Public Release:  Does heart disease begin in childhood?

Researchers find 'statistically significant association' between vitamin D levels and non-HDL cholesterol in kids

St. Michael's Hospital

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IMAGE: Researchers found a 'statistically significant association' between higher vitamin D levels and lower non-HDL cholesterol in children ages 1 to 5, in a study published today in PLOS ONE. The... view more

Credit: Courtesy of St. Michael's Hospital.

TORONTO, July 15, 2015--Are the first signs that someone is at risk of developing cardiovascular disease detectable in toddlers and preschoolers?

There's evidence that low vitamin D levels in adults are linked to cardiovascular disease, as well as other health issues such as obesity, hypertension and diabetes. But that link hadn't been studied in children. Researchers in Toronto examined vitamin D levels in children ages one to five and the non HDL- cholesterol level in their blood, a marker of cardiovascular health. (Non-HDL cholesterol is basically all of a person's cholesterol minus his or her HDL or good cholesterol.)

In a study published today in the journal PLOS ONE, they found a "statistically significant association" between higher vitamin D levels and lower non-HDL cholesterol, even after taking into account such things as Body Mass Index, consumption of cow's milk and levels pf physical activity.

"Maybe the factors that lead to cardiovascular disease start in early childhood," said Dr. Jonathan Maguire, an author on the paper and a pediatrician and researcher at St. Michael's Hospital. "If vitamin D is associated with cholesterol in early childhood, this may provide an opportunity for early life interventions to reduce cardiovascular risk."

For this study, researchers took blood samples from 1,961 children ages one to five years attending well-child visits. All were enrolled in the Applied Research Group for Kids (TARGet Kids!), collaboration between children's doctors and researchers from St. Michael's Hospital and The Hospital for Sick Children. The program follows children from birth with the aim of preventing common problems in the early years and understanding their impact on health and disease later in life.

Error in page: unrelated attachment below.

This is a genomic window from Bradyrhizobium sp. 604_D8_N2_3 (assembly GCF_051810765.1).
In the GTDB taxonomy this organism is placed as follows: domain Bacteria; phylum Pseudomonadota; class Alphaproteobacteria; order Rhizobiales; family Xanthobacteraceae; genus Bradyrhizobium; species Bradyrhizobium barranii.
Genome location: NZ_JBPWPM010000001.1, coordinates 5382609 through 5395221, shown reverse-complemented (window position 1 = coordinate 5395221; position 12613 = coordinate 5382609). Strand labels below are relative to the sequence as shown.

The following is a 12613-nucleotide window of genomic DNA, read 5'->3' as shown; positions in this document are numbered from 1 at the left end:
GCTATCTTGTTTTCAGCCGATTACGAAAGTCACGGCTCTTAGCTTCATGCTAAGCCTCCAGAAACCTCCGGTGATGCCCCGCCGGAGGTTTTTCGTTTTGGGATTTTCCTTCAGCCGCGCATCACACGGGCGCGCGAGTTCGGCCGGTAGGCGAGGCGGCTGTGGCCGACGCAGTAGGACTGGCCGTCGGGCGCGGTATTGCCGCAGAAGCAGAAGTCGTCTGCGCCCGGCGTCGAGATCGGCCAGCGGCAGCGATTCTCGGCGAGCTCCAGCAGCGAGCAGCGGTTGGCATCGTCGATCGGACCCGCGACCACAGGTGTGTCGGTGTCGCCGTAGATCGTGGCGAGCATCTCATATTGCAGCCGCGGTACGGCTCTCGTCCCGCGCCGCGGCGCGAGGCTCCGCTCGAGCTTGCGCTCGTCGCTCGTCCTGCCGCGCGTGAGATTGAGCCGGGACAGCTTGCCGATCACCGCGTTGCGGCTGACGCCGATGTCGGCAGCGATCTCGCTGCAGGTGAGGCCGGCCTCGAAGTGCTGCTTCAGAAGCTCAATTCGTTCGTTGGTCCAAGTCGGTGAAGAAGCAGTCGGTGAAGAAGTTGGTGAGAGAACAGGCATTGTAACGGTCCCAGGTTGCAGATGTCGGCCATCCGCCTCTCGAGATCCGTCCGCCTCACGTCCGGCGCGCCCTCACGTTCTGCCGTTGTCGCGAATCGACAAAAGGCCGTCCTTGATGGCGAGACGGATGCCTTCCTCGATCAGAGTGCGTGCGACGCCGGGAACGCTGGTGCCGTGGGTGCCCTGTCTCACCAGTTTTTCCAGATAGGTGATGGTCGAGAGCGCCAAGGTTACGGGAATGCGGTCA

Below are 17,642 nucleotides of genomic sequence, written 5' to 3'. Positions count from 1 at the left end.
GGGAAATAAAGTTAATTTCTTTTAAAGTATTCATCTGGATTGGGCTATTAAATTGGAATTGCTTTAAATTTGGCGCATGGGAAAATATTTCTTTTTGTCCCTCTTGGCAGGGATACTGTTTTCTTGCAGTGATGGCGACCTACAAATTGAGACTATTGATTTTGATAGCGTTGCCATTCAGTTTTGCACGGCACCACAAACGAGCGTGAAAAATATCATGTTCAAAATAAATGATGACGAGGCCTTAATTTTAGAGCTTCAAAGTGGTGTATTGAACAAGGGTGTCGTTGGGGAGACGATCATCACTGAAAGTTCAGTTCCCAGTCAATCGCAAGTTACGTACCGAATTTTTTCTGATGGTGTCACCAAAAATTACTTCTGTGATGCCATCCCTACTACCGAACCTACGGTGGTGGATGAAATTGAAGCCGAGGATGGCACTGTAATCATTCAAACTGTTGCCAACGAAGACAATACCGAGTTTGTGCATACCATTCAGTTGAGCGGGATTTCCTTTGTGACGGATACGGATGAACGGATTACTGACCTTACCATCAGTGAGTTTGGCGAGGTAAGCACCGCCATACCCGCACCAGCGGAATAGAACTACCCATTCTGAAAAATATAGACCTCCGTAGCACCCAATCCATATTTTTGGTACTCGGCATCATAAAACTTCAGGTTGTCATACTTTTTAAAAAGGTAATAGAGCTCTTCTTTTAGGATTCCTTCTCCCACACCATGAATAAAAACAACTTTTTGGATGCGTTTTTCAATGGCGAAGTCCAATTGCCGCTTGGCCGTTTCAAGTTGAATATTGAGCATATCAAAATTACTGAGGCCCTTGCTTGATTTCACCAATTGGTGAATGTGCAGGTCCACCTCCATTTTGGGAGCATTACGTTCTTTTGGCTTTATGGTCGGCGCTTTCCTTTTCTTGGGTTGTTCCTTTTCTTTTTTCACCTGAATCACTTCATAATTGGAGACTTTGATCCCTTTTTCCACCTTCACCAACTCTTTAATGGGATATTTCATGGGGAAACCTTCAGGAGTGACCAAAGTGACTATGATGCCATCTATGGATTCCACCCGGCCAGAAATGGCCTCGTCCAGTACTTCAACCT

Children in the study had a mean daily cow's milk intake of 452 millilitres, or just under 2 cups, - the main dietary source of vitamin D - and 56 per cent of them regularly consumed a vitamin D supplement.

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This study received funding from the Canadian Institutes of Health Research.

About St. Michael's Hospital

St Michael's Hospital provides compassionate care to all who enter its doors. The hospital also provides outstanding medical education to future health care professionals in 27 academic disciplines. Critical care and trauma, heart disease, neurosurgery, diabetes, cancer care, care of the homeless and global health are among the hospital's recognized areas of expertise. Through the Keenan Research Centre and the Li Ka Shing International Healthcare Education Centre, which make up the Li Ka Shing Knowledge Institute, research and education at St. Michael's Hospital are recognized and make an impact around the world. Founded in 1892, the hospital is fully affiliated with the University of Toronto.

Media contacts

For more information, or to arrange an interview with Dr. Maguire, contact:

Leslie Shepherd
Manager, Media Strategy
St. Michael's Hospital
416-864-6094
shepherdl@smh.ca

Inspired Care. Inspiring Science.

http://www.stmichaelshospital.com

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